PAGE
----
Throughout the life of the Atlantic Division, both in cap years and before the Great War Of Salary Cap Invention 2004, the New York Islanders and their fans have been accustomed to richer division rivals. Sure, there were years where the Penguins were tanking and bankrupt, and years where the Devils were spiraling toward default (but still carrying a massive payroll).
With the NHL's realignment and new divisions, that hasn't changed. Still, one can't help but notice a few of those people moving into the
Patrick Metropolitan Division are just wannabe high-rollers.
Per CapGeek, which isn't perfect but is a good approximation, here are the Metro Division cap hits as of late August 2013, ranked by projected available cap space.
Note: "Cap Hit" includes bonuses, but "Cap Space" excludes bonuses and is measured vs. a $64.3 million cap
|Team||Cap Hit (inc. bonuses)||Cap Space (exc. bonuses)||Roster|
|Blue Jackets (10th)||$66,808,809||$2,016,191||23|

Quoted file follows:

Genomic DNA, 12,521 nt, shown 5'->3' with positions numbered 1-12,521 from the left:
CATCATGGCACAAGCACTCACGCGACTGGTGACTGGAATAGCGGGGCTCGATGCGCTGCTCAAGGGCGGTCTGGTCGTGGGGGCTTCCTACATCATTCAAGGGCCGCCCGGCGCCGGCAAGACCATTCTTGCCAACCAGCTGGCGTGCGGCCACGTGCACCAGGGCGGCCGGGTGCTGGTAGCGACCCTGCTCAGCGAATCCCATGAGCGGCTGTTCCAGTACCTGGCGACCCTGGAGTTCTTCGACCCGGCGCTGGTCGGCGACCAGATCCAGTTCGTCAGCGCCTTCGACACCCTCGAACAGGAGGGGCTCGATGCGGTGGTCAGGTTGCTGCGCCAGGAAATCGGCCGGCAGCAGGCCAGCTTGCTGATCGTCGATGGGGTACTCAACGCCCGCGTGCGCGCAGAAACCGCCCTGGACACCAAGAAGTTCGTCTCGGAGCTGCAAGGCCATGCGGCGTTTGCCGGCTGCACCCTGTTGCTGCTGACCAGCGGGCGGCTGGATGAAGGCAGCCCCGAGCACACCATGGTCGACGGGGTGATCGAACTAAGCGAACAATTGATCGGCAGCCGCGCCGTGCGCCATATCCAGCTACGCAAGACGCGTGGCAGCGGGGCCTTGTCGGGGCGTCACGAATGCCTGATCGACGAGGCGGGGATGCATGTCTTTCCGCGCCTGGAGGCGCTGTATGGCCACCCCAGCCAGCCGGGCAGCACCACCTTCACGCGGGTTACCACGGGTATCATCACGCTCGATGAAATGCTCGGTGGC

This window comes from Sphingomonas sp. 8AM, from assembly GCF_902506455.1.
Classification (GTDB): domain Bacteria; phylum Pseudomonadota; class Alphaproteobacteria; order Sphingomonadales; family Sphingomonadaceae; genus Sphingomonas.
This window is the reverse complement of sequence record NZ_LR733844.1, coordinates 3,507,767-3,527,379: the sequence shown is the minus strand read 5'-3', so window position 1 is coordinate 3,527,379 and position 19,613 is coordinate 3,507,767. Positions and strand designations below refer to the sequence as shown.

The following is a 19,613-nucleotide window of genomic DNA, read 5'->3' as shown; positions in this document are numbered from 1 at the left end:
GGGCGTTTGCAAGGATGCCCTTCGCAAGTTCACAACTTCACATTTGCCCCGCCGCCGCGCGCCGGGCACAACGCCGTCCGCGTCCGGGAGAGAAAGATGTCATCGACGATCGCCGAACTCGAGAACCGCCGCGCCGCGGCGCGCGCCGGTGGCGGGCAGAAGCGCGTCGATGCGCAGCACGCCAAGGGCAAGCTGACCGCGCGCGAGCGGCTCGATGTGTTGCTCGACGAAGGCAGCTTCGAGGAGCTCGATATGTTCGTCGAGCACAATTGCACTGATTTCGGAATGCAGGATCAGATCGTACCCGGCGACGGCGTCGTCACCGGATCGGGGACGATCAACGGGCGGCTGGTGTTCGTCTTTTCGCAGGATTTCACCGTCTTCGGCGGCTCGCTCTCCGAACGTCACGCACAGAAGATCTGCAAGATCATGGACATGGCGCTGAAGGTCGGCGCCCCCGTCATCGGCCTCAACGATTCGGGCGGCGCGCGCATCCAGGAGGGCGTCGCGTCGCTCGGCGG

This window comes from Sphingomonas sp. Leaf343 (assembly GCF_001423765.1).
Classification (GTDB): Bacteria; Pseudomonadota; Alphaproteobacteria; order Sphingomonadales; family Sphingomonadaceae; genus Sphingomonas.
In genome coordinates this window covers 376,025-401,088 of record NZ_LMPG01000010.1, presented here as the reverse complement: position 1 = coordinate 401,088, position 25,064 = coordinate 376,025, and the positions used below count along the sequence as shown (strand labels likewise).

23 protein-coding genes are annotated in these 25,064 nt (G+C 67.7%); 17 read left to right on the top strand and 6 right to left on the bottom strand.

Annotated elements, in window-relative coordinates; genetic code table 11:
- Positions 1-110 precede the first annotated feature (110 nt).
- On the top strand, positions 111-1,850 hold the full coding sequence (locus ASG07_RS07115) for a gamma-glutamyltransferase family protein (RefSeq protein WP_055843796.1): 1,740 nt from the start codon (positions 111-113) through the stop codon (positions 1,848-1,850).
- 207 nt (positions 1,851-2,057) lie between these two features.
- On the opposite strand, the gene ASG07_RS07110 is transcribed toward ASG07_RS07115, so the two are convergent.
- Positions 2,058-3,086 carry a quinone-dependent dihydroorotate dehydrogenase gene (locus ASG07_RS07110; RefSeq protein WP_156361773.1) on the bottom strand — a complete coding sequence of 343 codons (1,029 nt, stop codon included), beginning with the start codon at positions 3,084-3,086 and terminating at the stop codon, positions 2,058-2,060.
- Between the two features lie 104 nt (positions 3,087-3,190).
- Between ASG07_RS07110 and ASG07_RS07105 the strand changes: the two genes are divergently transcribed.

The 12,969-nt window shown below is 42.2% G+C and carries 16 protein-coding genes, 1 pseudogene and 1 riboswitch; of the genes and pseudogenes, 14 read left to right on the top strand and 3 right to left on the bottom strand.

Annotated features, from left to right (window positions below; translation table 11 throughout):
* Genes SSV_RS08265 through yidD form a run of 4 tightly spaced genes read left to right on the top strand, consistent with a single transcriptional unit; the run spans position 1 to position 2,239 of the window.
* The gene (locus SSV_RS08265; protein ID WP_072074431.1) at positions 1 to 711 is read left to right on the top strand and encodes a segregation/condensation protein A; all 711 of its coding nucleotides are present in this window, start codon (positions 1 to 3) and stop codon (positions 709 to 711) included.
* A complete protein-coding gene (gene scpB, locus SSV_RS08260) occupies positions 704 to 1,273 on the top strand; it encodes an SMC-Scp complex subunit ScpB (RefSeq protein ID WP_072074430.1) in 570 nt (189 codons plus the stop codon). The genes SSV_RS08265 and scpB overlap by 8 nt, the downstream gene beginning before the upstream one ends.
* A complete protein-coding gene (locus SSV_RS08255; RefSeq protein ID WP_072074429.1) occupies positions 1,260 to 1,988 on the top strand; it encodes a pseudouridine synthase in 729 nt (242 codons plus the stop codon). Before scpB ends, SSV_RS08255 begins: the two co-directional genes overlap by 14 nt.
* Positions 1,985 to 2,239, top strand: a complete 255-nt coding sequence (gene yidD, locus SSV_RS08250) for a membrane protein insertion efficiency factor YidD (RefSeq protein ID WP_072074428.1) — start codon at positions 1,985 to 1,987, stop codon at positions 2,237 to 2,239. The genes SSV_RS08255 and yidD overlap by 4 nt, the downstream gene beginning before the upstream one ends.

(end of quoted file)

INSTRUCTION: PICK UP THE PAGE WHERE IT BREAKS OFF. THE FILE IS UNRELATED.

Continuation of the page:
1. Pushing $70 million? Jeez, Flyers gonna Flyer. But Chris Pronger will of course hit LTIR again once the season starts.
2. The Pens have very little wiggle room.
3. Well look at Columbus, big spending nouveau riche. (They've actually been big spenders for a few years, but some of it has been, well, Wisniewskily directed.)
4. Curse you Bob Gainey for giving up Ryan McDonaugh for Scott freaking Gomez. And curse you McDonaugh for not demanding more on your fresh RFA contract.
5. The Capitals have a few more moves to make and are tight to the cap. Marcus Johansson is an RFA coming off his ELC. They're not done yet.
6. Ilya's "retirement," so convenient for all involved.
7. Carolina's cap hit is deceptive. They still have bodies to add for the opening roster. They are also averaging over $7 million per Staal ... but if Jared Staal makes the roster that figure drops down to under $5 million per!
8. You gotta watch those Islanders. They're liable to pick up whatever trash you waive to the curb.